How many times have you thought you were communicating clearly, only to discover that your words were taken in a way you never could have imagined—and likely, more negatively?
Here are 9 varying explanations as to why communication that, however carefully you delivered it—whether orally or in writing, might be quite different from the communication actually received. And doubtless, there are others:
What assumptions might you be making about the depth or breadth of another’s knowledge? Might your communication have included an allusion with which they were totally unfamiliar? It could have referred to a character like Prometheus, Sappho, or Ulysses; a literary work like Madame Bovary, The Trial, or The Sound and the Fury; or a word like acquiescence, fulsome, or nonplussed—which you wrongfully estimated the individual would know the meaning of, but, frankly, many people do not. It's the same with jargon and acronyms—technical terms or verbal short-cuts you may be so familiar with that you assume everyone else must also be cognizant of, but many may never have encountered—think DNR, SCOTUS, GDP, IED, or Code Eight (or even BFF, or WTF!).
What certain words connote to you may be dramatically different from what they connote to the person you’re speaking to (particularly if English isn’t their first language). But in a variety of situations you could be misunderstood because the meaning you ascribe to a word—or its nuances, or “coloring"—just isn’t what gets transmitted. For example, complimenting the innocence or spontaneity of someone’s behavior, you might employ the word childlike. But someone else may regard this term as synonymous with the much less flattering term childish, and take strong offense.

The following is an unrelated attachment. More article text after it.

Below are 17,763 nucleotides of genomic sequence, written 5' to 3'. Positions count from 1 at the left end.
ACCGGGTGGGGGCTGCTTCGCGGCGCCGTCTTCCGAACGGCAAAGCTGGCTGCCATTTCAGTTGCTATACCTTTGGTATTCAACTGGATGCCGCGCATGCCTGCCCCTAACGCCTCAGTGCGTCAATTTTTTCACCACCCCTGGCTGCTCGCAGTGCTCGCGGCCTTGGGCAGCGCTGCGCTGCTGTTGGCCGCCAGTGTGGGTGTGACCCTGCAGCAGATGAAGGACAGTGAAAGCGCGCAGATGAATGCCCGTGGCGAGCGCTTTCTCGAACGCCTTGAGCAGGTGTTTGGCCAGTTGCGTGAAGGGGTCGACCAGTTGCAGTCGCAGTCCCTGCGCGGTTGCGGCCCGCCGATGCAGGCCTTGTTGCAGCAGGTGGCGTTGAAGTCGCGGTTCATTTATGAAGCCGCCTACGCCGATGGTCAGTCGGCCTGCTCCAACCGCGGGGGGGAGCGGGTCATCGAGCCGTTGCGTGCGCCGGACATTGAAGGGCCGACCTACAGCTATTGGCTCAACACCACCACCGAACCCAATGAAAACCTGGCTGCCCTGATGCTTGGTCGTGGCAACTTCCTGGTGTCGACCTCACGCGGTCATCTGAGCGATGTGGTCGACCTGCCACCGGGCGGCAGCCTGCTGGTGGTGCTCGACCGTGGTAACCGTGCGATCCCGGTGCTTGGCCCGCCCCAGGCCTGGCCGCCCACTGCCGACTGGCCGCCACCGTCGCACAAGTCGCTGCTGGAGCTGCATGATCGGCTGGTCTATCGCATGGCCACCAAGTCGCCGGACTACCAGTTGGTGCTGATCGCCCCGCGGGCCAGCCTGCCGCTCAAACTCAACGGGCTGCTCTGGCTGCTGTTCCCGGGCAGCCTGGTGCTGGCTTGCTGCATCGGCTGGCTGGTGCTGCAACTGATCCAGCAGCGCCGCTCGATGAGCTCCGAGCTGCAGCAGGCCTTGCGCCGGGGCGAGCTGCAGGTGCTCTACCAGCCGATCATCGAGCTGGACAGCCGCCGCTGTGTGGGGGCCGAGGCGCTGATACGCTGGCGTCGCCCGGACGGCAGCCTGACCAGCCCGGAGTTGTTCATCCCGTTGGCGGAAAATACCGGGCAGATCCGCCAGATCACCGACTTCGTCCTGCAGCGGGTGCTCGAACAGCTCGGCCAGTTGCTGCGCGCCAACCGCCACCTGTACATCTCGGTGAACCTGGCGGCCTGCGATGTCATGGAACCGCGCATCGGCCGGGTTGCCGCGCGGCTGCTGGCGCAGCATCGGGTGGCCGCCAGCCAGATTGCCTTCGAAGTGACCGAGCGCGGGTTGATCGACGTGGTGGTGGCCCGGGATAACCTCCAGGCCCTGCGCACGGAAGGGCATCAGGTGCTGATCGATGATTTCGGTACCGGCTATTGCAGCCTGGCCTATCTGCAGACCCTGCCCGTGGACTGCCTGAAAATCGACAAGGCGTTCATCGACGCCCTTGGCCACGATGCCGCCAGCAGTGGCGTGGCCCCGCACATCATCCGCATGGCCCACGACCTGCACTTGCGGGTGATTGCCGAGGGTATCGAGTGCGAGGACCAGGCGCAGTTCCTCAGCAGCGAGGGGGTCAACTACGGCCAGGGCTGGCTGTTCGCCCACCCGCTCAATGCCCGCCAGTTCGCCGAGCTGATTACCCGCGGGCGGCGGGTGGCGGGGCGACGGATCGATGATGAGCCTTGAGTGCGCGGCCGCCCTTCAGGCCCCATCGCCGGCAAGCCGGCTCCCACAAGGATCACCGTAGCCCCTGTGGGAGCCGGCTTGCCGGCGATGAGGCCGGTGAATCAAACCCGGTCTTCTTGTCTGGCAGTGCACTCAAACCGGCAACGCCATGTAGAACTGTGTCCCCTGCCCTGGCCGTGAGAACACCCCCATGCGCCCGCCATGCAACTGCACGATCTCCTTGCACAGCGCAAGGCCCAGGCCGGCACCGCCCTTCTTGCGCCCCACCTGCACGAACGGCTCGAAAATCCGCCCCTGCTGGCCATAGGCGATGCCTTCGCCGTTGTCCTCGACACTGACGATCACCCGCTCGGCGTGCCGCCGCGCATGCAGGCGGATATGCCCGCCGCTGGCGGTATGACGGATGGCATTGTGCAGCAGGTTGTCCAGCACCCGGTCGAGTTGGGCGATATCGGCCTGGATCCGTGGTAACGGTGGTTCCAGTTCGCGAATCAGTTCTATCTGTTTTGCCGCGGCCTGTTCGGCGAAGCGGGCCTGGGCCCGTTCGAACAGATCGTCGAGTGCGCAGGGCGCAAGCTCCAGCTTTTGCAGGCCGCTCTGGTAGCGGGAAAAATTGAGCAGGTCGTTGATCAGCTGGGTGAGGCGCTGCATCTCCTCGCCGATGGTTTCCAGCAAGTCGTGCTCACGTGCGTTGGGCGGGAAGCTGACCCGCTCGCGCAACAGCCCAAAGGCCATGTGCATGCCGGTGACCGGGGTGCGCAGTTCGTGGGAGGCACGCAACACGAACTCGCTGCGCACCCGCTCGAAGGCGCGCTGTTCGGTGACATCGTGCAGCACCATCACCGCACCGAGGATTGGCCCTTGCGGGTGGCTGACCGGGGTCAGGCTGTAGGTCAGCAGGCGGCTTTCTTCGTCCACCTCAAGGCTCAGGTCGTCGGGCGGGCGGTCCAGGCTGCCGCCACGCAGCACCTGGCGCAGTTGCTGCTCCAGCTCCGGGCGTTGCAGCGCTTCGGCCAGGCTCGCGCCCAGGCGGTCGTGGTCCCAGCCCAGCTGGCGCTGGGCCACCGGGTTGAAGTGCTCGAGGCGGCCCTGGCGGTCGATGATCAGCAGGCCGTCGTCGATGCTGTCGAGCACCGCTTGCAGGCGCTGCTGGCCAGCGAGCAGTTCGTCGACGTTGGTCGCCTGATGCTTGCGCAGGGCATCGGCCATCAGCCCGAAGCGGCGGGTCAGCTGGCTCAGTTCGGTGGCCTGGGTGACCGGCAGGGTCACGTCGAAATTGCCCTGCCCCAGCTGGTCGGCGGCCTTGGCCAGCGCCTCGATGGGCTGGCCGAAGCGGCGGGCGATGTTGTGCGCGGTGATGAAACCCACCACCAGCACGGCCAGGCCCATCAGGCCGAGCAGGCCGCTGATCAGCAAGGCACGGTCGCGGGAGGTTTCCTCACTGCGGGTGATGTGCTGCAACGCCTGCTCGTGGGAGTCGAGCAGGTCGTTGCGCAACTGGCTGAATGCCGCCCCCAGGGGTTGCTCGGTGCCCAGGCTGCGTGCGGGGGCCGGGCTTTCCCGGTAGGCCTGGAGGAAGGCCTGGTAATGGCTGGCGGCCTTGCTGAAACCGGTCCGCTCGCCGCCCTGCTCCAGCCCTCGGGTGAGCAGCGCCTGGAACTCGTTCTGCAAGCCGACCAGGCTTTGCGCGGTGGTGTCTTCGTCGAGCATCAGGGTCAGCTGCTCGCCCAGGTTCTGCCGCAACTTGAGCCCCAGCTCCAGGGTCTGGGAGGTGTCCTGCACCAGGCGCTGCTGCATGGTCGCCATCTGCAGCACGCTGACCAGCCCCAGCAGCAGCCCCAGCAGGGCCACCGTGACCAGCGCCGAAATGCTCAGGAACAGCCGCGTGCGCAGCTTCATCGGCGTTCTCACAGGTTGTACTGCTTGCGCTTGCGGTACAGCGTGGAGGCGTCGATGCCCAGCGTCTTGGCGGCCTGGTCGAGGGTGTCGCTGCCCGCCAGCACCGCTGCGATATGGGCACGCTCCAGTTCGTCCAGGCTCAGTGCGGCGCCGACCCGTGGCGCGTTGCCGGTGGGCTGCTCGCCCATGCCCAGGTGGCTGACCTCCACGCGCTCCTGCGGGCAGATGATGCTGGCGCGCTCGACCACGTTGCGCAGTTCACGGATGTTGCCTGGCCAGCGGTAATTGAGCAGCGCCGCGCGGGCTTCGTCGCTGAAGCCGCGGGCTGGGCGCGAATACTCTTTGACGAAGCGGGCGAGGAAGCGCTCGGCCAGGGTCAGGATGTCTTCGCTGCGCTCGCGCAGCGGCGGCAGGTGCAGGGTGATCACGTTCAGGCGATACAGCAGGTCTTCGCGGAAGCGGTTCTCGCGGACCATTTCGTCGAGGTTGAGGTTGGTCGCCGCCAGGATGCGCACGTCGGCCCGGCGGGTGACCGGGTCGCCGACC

Again, if someone's reaction to you doesn't seem to make much sense, it's advisable to ask what they heard you say. Certainly you don't want to pass up the opportunity to correct their misinterpretation.
In ending this piece, I’ll provide what, to me, is a particularly humorous example of the miscellaneous phenomena referred to above. It’s taken from a recent personal experience I had in needing to undergo a diagnostic procedure—which necessitated that I don a one-size-fits-all hospital gown. Since the room was a bit chilly (and I’m prone to the sniffles), I strategically stuffed a couple of facial tissues into one of the robe’s pockets. When the technician detected a bulge there, he inquired as to what I’d placed inside. And when I replied, “Kleenex,” he immediately perked up and responded, “Oh . . . peanuts!” (making me wonder whether perhaps I’d reminded him of a favorite snack!).
If you found this post in any way illuminating, I hope you’ll share its link with others. I’ve written many other posts on relationship matters. Here are some titles and links:
If you’d like to see other posts I’ve written for Psychology Today—on a broad variety of topics—click here.